Many of the Laureates for these awards have labored for years at the ground level of humanity’s concerns. They have a deep understanding of social context and cultures in which problems are embed­ded. They are as likely to work backward from a societal or human concern to what is both technologically feasible and culturally appropriate, as they are to be guided by the frontiers of science. Much like corporations have specialists for penetrating ver­tical markets, Tech Award Laureates often have domain expertise that grows out of combining an ap­preciation of the social and cultural context of the problems with real genius in developing and applying solutions from a range of scientific, technological, and design possibilities. In the future we should seek bet­ter ways of incubating and supporting the efforts of these “social benefit entrepreneurs.”

Local Capacity Building

Technological imagination characterized all of the 2001 Laureates, but beyond their capacity for invention they were systems thinkers and local capac­ity builders. A “systems approach” is needed for the benefits of modern science and technology to have a sustainable impact on complex human and ecologi­cal needs. For technology to achieve its potential around the world, local needs, cultures, identities, and language must be respected. In addition, deploying technological tools may entail overcoming the formi­dable challenges of limited infrastructures, illiteracy, and extreme poverty. Great chasms may have to be crossed and reliable results are far from assured. Tech­nological and social innovation must evolve hand in hand if sustainable progress is to be realized. This happens in local places—in the schools, hospitals, neighborhoods, and cities where people gather, new tools are applied, and sense making occurs. It is im­portant to establish beachheads for technological in­novation and social/institutional learning and adap­tation in local places, including those that exist in the developing world. The Laureates from last year’s awards program have been conscious of the need to create a development dynamic that complements sci­entific and technological innovations with social learn­ing and institutional change. In this way, local prac­tice can, in an iterative manner, shape future innova­tions through a process that John Seely Brown refers to as “enacting the future.”7


Both inspiration and learning can be derived from the 2001 Tech Award Laureates. They are scien­tists, innovators and entrepreneurs whose contribu­tions benefit the common good in a significant way. They bring science to bear on problems where mar­kets have failed. They build capacity for the better­ment of human life in local places. Their creative imagi­nations respect local needs and often overcome oner­ous practical constraints. They may, in fact, possess the domain expertise that has been missing in efforts to diffuse the benefits of modern science and technol­ogy beyond the top of the pyramid to all of humanity. As evidenced in the articles that follow, this year’s Lau­reates continue the inspiration provided in the inau­gural year of the Awards. •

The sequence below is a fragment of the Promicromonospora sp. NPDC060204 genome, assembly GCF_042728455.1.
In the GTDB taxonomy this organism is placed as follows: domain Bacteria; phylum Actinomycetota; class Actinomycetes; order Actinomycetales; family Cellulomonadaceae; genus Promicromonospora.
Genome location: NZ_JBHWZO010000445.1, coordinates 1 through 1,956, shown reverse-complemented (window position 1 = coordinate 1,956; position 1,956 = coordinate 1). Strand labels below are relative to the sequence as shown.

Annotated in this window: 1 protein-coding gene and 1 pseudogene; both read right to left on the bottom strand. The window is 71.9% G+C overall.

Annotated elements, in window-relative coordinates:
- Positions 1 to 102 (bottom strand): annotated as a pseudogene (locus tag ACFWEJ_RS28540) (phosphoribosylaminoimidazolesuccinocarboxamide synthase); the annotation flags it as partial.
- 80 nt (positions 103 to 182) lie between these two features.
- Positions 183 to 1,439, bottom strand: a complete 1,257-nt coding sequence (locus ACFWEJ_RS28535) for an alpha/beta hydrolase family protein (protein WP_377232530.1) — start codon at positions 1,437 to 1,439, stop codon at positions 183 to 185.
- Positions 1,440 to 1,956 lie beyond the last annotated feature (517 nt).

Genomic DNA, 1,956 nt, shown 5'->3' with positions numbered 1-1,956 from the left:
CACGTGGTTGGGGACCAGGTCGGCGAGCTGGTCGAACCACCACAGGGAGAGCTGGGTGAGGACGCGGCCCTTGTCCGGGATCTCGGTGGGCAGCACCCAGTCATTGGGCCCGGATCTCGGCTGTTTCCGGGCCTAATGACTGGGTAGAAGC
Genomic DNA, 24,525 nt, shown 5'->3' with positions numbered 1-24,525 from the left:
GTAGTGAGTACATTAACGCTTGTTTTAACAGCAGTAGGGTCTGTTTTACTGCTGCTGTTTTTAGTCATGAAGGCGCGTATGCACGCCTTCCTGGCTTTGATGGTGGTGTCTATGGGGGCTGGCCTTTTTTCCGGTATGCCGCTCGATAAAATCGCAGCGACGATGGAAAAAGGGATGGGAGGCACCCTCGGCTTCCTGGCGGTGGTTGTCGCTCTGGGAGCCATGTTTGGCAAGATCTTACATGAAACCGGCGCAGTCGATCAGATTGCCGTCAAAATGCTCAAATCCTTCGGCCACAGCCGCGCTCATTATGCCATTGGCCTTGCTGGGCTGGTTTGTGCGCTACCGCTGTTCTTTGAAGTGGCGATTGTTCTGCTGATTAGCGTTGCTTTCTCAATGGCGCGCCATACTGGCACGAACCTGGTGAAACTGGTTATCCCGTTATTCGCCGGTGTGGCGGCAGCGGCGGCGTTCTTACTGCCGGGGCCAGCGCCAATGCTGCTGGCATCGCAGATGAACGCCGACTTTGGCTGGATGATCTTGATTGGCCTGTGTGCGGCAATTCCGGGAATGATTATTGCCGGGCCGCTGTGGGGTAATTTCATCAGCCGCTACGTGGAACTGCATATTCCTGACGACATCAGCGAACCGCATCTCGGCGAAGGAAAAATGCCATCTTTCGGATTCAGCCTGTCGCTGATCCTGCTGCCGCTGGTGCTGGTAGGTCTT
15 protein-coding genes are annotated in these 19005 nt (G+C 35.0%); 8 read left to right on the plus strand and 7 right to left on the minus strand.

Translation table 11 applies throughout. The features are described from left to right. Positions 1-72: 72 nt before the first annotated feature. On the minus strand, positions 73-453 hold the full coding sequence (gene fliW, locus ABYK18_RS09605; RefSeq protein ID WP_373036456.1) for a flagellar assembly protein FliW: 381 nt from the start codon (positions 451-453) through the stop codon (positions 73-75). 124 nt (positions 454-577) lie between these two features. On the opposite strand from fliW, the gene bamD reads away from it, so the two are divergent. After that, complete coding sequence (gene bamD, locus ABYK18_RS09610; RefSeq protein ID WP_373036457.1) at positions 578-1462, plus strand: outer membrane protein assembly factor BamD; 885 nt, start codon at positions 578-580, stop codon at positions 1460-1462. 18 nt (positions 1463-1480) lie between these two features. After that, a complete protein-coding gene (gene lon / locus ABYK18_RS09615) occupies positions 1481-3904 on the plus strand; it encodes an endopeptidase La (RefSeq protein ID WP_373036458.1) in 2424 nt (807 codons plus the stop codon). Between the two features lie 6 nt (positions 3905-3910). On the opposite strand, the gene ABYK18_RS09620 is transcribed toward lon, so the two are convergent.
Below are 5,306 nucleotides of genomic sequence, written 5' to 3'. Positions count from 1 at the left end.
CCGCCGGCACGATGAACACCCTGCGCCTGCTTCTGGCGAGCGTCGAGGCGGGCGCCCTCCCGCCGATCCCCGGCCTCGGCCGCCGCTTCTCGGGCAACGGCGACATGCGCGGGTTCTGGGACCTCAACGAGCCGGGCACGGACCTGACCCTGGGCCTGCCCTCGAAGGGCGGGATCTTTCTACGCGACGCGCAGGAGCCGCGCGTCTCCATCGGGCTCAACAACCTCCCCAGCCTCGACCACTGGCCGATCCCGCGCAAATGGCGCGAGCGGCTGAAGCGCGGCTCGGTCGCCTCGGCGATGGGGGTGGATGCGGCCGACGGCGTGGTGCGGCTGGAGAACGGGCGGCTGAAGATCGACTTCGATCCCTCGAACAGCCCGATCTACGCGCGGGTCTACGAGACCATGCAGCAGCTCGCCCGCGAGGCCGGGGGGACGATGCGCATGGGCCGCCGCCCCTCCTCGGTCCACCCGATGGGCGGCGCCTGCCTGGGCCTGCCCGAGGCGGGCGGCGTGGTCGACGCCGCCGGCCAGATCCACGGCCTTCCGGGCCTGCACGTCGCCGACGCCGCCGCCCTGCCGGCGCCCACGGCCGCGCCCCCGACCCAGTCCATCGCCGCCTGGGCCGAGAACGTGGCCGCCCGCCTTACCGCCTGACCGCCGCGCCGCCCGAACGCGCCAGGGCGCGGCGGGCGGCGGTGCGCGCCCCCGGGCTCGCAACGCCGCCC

End Notes

1 AnnaLee Saxenian. “Networks of Immigrant Entre­preneurs,” The Silicon Valley Edge, Chong-Moon Lee, William Miller, Marguerite Hancock, Henry Rowen, eds., (Stanford California: Stanford University Press, 2000), 248-268.

2 Proceedings, First Glocalization Conference, May 11­13, 2002, Rome, Italy. See

3 Joseph Stiglitz, Globalization and Its Discontents, W.W. Norton and Company, New York, 2002.

4 Thomas L. Friedman, The Lexus and the Olive Tree, Farrar, Strauss and Giroux, New York, 2000.

5 Jerome C. Glenn and Theodore J. Gordon, 2001 State of the Future, American Council for the United Nations University, The Millennium Project, 2001.

6 C.K. Prahalad and Stuart L. Hart. "The Fortune at the Bottom of the Pyramid," Strategy + Business, First Quarter 2002.

7 John Seely Brown."Changing the Game of Corpo-rate Research: Learning to Thrive in the Fog of Real-ity," Technological Innovation—Oversights and Fore-sights. Raghu Garud, Praveen Rattan Nayyar, Zur Baruch Shapira, eds, (Cambridge, N.Y. Cambridge Uni-versity Press, 1997), 95-110.

Neff Overview

About the Author

         Jim Koch

James L. Koch is Director of the Center for Science, Technology, and Society, and Professor of Manage­ment at Santa Clara University. He re­ceived his MBA and Ph.D. from UCLA. From 1990-96 he served as Dean of the Leavey School of Business and Administration. Prior to that he founded and directed the Organiza­tion Planning and Development De­partment at PG&E (1981-1990). He began his university career at the Uni­versity of Oregon, where he also di­rected the MBA and Ph.D. programs. His research and consulting have fo­cused on socio-technical systems and high performance organizations. His current work examines information technology and organizational change, social capital and community in the workplace, and the deployability of technology in the developing world.

About the Author 
         Howard Neff

Howard Neff joined Applied Ma­terials in 1980, where he has held many operations and executive man­agement positions. His most recent assignment was as President of Etec Systems, Inc., an Applied Materials company.  Before coming to Applied Materials, Mr. Neff worked for 12 years at Johnson and Johnson in various manufacturing and management roles, including a two-year assignment in Europe. He received his B.A. in eco­nomics from Dartmouth College in Hanover, NH. Howard is also a Board Member of Invisible Ink, Inc., a mem­ber of the Board of Advisors for Dura­tion Software, Inc., a Senior Fellow of the American Leadership Forum-Sili-con Valley, and an Honorary Board Member for the non-profit PCA-CA, Prevention of Child Abuse-California.